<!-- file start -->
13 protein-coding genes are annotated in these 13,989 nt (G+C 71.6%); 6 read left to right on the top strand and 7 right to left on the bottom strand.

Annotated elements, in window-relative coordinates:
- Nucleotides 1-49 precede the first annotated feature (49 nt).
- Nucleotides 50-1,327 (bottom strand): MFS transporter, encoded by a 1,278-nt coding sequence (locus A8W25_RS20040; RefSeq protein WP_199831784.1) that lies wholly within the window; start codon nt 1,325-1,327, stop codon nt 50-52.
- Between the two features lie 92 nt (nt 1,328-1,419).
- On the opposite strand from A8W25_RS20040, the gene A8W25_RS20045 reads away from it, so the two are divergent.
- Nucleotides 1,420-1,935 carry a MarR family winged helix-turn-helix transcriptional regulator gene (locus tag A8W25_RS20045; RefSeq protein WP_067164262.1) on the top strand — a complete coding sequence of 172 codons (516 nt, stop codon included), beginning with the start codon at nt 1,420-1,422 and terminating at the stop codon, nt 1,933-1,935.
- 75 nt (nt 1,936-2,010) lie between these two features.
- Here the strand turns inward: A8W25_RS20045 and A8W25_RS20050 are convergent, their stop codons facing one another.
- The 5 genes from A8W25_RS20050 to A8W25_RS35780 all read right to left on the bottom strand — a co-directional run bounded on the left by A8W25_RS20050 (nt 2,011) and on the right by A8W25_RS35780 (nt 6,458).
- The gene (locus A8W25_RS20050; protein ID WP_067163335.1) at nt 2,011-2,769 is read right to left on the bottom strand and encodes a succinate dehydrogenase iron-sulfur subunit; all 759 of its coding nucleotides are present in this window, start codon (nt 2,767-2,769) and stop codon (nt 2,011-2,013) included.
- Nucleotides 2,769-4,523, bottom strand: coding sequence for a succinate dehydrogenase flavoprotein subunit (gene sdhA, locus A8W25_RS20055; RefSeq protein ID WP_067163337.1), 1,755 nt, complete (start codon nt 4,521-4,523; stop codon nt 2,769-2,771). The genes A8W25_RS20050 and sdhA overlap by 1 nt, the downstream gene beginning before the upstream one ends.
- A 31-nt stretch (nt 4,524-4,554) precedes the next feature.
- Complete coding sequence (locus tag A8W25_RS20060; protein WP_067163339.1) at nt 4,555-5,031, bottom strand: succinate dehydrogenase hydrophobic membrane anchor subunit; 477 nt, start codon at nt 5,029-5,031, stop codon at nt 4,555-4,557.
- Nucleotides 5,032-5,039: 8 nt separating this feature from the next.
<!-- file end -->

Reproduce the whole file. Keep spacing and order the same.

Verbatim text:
13 protein-coding genes are annotated in these 13,989 nt (G+C 71.6%); 6 read left to right on the top strand and 7 right to left on the bottom strand.

Annotated elements, in window-relative coordinates:
- Nucleotides 1-49 precede the first annotated feature (49 nt).
- Nucleotides 50-1,327 (bottom strand): MFS transporter, encoded by a 1,278-nt coding sequence (locus A8W25_RS20040; RefSeq protein WP_199831784.1) that lies wholly within the window; start codon nt 1,325-1,327, stop codon nt 50-52.
- Between the two features lie 92 nt (nt 1,328-1,419).
- On the opposite strand from A8W25_RS20040, the gene A8W25_RS20045 reads away from it, so the two are divergent.
- Nucleotides 1,420-1,935 carry a MarR family winged helix-turn-helix transcriptional regulator gene (locus tag A8W25_RS20045; RefSeq protein WP_067164262.1) on the top strand — a complete coding sequence of 172 codons (516 nt, stop codon included), beginning with the start codon at nt 1,420-1,422 and terminating at the stop codon, nt 1,933-1,935.
- 75 nt (nt 1,936-2,010) lie between these two features.
- Here the strand turns inward: A8W25_RS20045 and A8W25_RS20050 are convergent, their stop codons facing one another.
- The 5 genes from A8W25_RS20050 to A8W25_RS35780 all read right to left on the bottom strand — a co-directional run bounded on the left by A8W25_RS20050 (nt 2,011) and on the right by A8W25_RS35780 (nt 6,458).
- The gene (locus A8W25_RS20050; protein ID WP_067163335.1) at nt 2,011-2,769 is read right to left on the bottom strand and encodes a succinate dehydrogenase iron-sulfur subunit; all 759 of its coding nucleotides are present in this window, start codon (nt 2,767-2,769) and stop codon (nt 2,011-2,013) included.
- Nucleotides 2,769-4,523, bottom strand: coding sequence for a succinate dehydrogenase flavoprotein subunit (gene sdhA, locus A8W25_RS20055; RefSeq protein ID WP_067163337.1), 1,755 nt, complete (start codon nt 4,521-4,523; stop codon nt 2,769-2,771). The genes A8W25_RS20050 and sdhA overlap by 1 nt, the downstream gene beginning before the upstream one ends.
- A 31-nt stretch (nt 4,524-4,554) precedes the next feature.
- Complete coding sequence (locus tag A8W25_RS20060; protein WP_067163339.1) at nt 4,555-5,031, bottom strand: succinate dehydrogenase hydrophobic membrane anchor subunit; 477 nt, start codon at nt 5,029-5,031, stop codon at nt 4,555-4,557.
- Nucleotides 5,032-5,039: 8 nt separating this feature from the next.